Common Conditions

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A professional skin therapist must know how to identify and treat their clients’ skin concerns, many of which are very common issues that appear due to genetic, immunological or environmental factors. Unfortunately, inexperienced estheticians may have to resolve these problems through a series of trial and error. What’s more, because training is primarily based on a Eurocentric model, many conditions are often misdiagnosed in clients with darker skin tones. Rather than relying solely on product knowledge training, successful estheticians must learn how to design a treatment series and suggest a home-care regimen that improves these conditions over time. Here, you’ll find some of the most common problems that show up in the treatment room, along with suggestions for how you can reverse the symptoms to perfect your clients’ complexions.


Acne, known as retention hyperkeratosis, is an inflammatory condition of the pilosebaceous unit (the shaft, follicle and oil gland). It’s marked by rapid shedding of cells that clump together in clients with a predisposition to overgrowth of the otherwise very common p. acnes bacteria, which results in eruptions that range from papules to cysts.

Luckily, acne can be cleared relatively easily with daily use of topical antibacterial agents such as retinoids, salicylic acid and sulfur. Benzoyl peroxide has long been the gold standard acne fighter, as well, but it’s not always suitable for deeper skin tones. Professional microneedling treatments will also help minimize acne scars.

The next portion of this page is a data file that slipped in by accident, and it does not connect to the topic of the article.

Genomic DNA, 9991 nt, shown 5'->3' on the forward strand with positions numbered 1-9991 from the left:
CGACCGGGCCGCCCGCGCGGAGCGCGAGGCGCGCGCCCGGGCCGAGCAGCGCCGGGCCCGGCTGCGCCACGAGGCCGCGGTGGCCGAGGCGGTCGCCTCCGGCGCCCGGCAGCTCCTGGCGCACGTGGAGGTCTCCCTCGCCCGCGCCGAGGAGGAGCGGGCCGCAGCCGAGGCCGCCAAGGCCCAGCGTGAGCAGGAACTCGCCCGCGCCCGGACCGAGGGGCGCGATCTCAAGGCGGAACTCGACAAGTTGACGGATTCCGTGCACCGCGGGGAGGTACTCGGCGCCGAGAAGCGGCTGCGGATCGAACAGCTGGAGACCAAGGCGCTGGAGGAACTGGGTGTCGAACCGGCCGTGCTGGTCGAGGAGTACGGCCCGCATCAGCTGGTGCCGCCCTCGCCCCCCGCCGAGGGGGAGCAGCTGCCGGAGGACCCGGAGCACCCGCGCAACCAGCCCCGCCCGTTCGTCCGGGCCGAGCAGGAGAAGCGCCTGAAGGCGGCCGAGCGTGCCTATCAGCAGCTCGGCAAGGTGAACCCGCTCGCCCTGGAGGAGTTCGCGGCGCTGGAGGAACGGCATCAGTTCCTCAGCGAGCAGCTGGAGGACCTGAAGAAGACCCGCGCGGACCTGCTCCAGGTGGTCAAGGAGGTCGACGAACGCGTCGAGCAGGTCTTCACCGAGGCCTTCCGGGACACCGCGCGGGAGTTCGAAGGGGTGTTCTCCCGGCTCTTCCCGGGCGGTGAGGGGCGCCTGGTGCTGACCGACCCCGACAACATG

Acne vulgaris, on the other hand, can take 12 to 18 months to treat, and may require topical or oral antibiotics in addition to the standard topical therapies. Clients with severe acne that doesn’t respond to these treatments may require Accutane, a controlled prescription medication derived from vitamin A.

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Aliesh Pierce, LE, is the author of Treating Diverse Pigmentation (Milady 2012). Pierce established herself in the world of skincare manufacturing as director of education for Veria International and DMK Skin Revision, and has since created online beauty portal, where she provides courses for estheticians that cover a multi-ethnic approach to skin care. Most recently, Pierce launched an Ayurveda-inspired indie skincare brand by the same name.

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